U.S. retail sales rebounded with surprising strength in March, posting their strongest showing since the fall of 2001, the government said on Friday in a report that should ease fears the Iraq war and rising gas prices would keep shoppers from the stores.

The Commerce Department said retail purchases jumped 2.1 percent in the month, well above Wall Street analysts' expectations and the biggest monthly gain since October 2001, when sales were recovering after the Sept. 11 attacks.

March sales excluding autos rose 1.1 percent. In other reassuring news, February's sales slide was revised to a less severe 1.3 percent from the previously reported 1.6 percent.

Analysts had expected sales to bounce back from the drop in February, but the size of the gain was unexpected. Economists polled by Reuters had projected overall retail sales to climb 0.6 percent, and sales excluding autos to advance 0.4 percent.

Financial markets rose on the news. Stocks in London extended gains and the U.S. dollar rose, while prices for safe-haven U.S. Treasury securities dropped sharply.

"It may suggest some momentum may be building as we get into April," said Patrick Fearon, an economist with A.G. Edwards & Sons in St. Louis.

Uncertainty generated by the war in Iraq, along with its related 24-hour television coverage, has taken a toll on some retailers. On Thursday, the nation's largest retailer, Wal-Mart, said sales at its stores open at least a year were up a slim 0.7 percent in March, the worst monthly performance since December 2000.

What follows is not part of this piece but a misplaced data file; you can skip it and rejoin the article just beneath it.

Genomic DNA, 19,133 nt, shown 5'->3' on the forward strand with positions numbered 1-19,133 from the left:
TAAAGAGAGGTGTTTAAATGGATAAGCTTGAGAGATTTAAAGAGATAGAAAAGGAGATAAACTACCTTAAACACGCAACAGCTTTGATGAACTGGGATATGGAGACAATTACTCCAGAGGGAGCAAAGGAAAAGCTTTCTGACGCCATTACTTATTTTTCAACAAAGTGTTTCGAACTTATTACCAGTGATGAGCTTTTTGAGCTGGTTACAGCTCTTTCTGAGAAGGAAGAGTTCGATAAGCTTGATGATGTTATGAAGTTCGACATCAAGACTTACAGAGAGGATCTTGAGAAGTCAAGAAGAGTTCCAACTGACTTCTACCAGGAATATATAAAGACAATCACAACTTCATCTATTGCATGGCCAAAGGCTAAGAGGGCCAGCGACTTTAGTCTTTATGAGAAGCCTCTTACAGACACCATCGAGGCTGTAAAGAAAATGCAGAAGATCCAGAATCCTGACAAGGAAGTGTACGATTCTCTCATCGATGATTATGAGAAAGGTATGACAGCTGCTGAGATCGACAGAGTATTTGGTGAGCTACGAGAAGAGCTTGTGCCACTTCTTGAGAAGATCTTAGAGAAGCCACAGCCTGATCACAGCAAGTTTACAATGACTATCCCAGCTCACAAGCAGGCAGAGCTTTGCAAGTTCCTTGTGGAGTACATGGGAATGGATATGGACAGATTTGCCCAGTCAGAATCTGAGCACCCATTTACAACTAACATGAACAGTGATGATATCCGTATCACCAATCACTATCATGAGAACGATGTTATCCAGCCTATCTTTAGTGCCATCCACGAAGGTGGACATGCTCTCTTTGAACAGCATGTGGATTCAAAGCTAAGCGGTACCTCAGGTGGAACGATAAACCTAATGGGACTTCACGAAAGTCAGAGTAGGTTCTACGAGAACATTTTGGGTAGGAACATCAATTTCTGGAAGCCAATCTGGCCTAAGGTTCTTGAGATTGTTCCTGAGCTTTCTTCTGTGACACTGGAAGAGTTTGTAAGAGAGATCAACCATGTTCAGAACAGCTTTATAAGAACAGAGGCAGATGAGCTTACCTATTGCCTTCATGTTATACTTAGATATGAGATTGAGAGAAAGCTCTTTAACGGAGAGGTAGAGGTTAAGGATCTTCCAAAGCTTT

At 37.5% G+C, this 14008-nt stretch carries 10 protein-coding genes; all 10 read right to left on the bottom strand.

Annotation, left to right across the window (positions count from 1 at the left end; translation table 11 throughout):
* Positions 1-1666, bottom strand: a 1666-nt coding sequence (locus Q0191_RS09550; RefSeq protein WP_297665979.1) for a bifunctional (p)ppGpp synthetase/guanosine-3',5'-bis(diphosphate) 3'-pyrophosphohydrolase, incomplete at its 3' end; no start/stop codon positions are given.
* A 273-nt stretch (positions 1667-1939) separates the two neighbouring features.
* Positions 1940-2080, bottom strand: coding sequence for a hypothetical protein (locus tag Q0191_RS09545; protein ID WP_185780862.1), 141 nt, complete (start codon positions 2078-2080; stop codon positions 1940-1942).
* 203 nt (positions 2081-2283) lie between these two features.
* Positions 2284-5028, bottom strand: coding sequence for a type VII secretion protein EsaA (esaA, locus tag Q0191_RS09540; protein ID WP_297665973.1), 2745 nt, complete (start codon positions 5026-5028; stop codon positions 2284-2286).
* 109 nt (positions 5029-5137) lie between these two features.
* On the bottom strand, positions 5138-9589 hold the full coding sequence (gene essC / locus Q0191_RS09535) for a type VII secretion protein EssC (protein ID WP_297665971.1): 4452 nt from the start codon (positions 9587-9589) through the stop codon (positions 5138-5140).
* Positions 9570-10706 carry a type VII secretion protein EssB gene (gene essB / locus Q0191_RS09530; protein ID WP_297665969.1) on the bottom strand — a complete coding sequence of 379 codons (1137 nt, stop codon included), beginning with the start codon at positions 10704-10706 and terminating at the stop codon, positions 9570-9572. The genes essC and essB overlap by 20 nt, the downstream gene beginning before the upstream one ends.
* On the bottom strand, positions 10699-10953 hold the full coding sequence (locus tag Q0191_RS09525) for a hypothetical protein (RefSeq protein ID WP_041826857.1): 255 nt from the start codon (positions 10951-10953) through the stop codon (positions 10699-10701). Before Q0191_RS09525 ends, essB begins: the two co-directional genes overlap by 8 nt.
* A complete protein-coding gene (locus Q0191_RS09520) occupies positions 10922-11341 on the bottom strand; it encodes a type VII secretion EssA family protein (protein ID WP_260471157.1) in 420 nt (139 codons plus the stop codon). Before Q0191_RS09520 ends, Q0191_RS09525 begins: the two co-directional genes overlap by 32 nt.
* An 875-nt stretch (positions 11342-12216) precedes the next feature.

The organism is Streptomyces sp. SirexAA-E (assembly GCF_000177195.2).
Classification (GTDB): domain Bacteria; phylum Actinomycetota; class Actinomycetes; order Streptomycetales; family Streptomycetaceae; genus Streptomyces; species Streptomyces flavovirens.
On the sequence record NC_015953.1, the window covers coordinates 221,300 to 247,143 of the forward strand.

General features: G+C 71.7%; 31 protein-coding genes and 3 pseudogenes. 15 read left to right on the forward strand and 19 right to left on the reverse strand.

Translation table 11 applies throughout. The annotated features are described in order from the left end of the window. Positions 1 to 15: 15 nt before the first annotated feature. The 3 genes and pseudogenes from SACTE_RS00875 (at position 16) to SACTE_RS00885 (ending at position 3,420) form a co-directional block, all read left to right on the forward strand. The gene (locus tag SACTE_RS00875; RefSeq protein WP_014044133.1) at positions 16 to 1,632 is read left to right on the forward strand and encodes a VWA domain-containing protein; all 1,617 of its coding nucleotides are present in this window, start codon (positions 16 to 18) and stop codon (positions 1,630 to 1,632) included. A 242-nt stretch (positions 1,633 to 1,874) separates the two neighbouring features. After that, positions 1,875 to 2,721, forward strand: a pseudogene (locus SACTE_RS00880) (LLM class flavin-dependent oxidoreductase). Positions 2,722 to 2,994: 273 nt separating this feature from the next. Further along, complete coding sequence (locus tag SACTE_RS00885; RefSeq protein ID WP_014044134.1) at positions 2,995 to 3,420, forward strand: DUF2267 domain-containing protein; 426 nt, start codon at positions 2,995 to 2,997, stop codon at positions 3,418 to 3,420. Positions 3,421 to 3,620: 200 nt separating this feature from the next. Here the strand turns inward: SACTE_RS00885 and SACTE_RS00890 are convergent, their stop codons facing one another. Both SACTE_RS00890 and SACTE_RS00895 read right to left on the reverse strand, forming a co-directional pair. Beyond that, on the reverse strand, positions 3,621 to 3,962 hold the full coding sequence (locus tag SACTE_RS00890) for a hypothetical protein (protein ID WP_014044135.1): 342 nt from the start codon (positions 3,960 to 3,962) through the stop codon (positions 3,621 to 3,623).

"This is good news for the economy," said Tim O'Neill, chief economist, BMO Financial Group in Toronto.

Commerce said March auto sales advanced 5.3 percent, their biggest increase since December last year. Building materials sales surged a record 7.9 percent, more than making up for a 5.8 percent fall in snowbound February.

Retail sales make up a substantial portion of overall consumer spending, which accounts for two-thirds of U.S. economic activity. With hiring stalling in recent months, economists have been waiting to see if consumers would respond by tightening their purse strings, putting more pressure on an already fragile U.S. economy.

Elsewhere in the March report, sales of furniture and home furnishings rose 1.5 percent, while apparel purchases were up 1.1 percent. Gasoline station sales fell 0.3 percent, confounding analysts' expectations that they would rise to reflect the increase in prices in the run-up to the Iraq war.